Yocto Project : Linux source code.

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Yocto Project : Linux source code.

Contributor III

Hello All,

I am interested to build the Image using yocto for SABRESD board. I have read the Freescale_Yocto_User_Guide.pdf and refer the tutorial available on community for yocto project build.

I have follow all the steps to download Yocto BSP using .repo and successfully downloaded BSP  Source  and freescale release layer.I have built the  the image fsl-image-test using bitbake and created the image and deploy image on SABRE SDP board and runs successfully and get the root login.

Now i want to modify the IPU, VPU dirver for this build. I didnt get any .C files for any of the driver in the fsl-community-bsp folder where it suppose to resides. I have not found and .C file for any of the driver in this folder.

Can any one guide where all the driver resides in the BSP folder or do we need to clone it for 3.0.35 kernel?

Please help me on this.



2 返答(返信)

Contributor I

Me too.

I like to have a copy of kernel and u-boot source code cloned on my machine, then I can re-configure it, rebuild it manually. But I don't know how to get it.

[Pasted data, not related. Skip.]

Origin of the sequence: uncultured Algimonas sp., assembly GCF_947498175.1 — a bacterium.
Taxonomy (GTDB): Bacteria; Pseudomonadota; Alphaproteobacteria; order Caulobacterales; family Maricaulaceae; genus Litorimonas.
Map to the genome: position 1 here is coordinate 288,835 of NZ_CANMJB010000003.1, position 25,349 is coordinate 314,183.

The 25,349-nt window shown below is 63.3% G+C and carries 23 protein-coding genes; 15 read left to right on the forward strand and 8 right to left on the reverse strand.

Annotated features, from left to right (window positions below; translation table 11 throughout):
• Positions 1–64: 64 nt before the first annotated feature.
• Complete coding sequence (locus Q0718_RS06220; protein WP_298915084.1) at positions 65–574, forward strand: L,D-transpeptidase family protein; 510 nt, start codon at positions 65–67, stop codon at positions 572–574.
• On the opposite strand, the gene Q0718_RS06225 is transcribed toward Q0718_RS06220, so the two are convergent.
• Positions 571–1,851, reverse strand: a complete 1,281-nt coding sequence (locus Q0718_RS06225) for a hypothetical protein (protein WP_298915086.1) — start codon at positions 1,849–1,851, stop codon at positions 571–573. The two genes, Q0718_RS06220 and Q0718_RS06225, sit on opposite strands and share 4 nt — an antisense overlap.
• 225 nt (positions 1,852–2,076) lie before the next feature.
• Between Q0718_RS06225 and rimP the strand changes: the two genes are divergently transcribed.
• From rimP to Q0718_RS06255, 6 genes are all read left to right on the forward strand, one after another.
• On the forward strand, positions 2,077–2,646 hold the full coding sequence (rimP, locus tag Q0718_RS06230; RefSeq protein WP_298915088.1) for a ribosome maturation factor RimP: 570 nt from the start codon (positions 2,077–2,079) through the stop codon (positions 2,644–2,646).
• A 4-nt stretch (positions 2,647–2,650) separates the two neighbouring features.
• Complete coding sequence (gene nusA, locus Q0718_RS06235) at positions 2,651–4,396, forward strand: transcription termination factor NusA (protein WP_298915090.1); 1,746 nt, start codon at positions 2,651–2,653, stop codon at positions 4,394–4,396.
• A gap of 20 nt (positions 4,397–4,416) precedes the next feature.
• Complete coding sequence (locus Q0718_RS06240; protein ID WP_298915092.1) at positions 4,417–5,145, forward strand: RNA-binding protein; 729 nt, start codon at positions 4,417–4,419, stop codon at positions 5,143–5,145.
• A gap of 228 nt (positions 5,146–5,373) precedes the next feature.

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NXP Employee
NXP Employee

under source folder you will *NOT* find any package source code.

That source is the recipe source that generates the package.

For example, the kernel.

The source code you find under fsl-community-bsp/source/meta-fsl-arm/recipe-kernel/linux/* is the yocto recipe for the kernel. The build/install/deploy recipe for the kernel.

So, if you want to develop using kernel as base, you must have a copy of this kernel from somewhere else. If you take a look at kernel recipe (for example meta-fsl-arm - Layer containing Freescale ARM hardware support metadata) it will download only SRCREV = "328597018dc58c4ffa38461db09e45bef62af227", it means a git commit hash.

So, if you create one commit over that hash, the default kernel recipe will *not* take your commit.

You can find the package tarball/git under fsl-community-bsp/downloads.

But, for kernel and u-boot I highly recommend you to have a separated folder for each kernel and u-boot that you will use during your development.

When you think you're done with development (or want to release a alpha/beta) you create your linux recipe, on your meta layer.

To build the kernel during your development cycle, you may use meta-toolchain.

you find a how to build kernel manually, a how to create you meta layer and other things on my Yocto Training.

The yocto source code is only "script" files that automatize the fetch/patch/configure/build/deploy/install process. The package source code itself is not under yocto source folder.

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